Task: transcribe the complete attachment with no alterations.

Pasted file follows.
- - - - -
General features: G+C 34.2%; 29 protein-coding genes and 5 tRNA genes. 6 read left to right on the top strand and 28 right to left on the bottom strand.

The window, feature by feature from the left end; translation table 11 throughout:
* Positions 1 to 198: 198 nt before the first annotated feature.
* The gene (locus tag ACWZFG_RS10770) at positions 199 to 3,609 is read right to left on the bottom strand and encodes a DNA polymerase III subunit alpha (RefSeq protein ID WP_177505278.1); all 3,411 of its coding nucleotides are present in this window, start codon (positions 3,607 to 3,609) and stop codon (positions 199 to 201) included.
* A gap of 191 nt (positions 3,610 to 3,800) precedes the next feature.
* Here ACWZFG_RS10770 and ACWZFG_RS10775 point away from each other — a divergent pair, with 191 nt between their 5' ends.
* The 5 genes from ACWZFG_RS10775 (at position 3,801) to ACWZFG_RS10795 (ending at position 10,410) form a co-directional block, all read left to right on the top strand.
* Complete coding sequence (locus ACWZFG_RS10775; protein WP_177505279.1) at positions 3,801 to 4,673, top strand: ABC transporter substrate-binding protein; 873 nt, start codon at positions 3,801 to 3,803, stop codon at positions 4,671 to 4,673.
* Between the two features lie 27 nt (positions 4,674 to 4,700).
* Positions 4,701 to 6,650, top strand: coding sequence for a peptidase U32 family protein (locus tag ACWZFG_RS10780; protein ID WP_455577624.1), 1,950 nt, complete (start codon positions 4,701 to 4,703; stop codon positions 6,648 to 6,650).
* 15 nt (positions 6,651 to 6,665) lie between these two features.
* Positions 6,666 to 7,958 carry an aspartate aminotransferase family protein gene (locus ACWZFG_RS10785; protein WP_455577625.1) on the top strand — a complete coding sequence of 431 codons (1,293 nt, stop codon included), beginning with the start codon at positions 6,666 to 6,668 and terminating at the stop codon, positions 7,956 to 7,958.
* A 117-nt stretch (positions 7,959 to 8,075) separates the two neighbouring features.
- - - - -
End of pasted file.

General features: G+C 34.2%; 29 protein-coding genes and 5 tRNA genes. 6 read left to right on the top strand and 28 right to left on the bottom strand.

The window, feature by feature from the left end; translation table 11 throughout:
* Positions 1 to 198: 198 nt before the first annotated feature.
* The gene (locus tag ACWZFG_RS10770) at positions 199 to 3,609 is read right to left on the bottom strand and encodes a DNA polymerase III subunit alpha (RefSeq protein ID WP_177505278.1); all 3,411 of its coding nucleotides are present in this window, start codon (positions 3,607 to 3,609) and stop codon (positions 199 to 201) included.
* A gap of 191 nt (positions 3,610 to 3,800) precedes the next feature.
* Here ACWZFG_RS10770 and ACWZFG_RS10775 point away from each other — a divergent pair, with 191 nt between their 5' ends.
* The 5 genes from ACWZFG_RS10775 (at position 3,801) to ACWZFG_RS10795 (ending at position 10,410) form a co-directional block, all read left to right on the top strand.
* Complete coding sequence (locus ACWZFG_RS10775; protein WP_177505279.1) at positions 3,801 to 4,673, top strand: ABC transporter substrate-binding protein; 873 nt, start codon at positions 3,801 to 3,803, stop codon at positions 4,671 to 4,673.
* Between the two features lie 27 nt (positions 4,674 to 4,700).
* Positions 4,701 to 6,650, top strand: coding sequence for a peptidase U32 family protein (locus tag ACWZFG_RS10780; protein ID WP_455577624.1), 1,950 nt, complete (start codon positions 4,701 to 4,703; stop codon positions 6,648 to 6,650).
* 15 nt (positions 6,651 to 6,665) lie between these two features.
* Positions 6,666 to 7,958 carry an aspartate aminotransferase family protein gene (locus ACWZFG_RS10785; protein WP_455577625.1) on the top strand — a complete coding sequence of 431 codons (1,293 nt, stop codon included), beginning with the start codon at positions 6,666 to 6,668 and terminating at the stop codon, positions 7,956 to 7,958.
* A 117-nt stretch (positions 7,959 to 8,075) separates the two neighbouring features.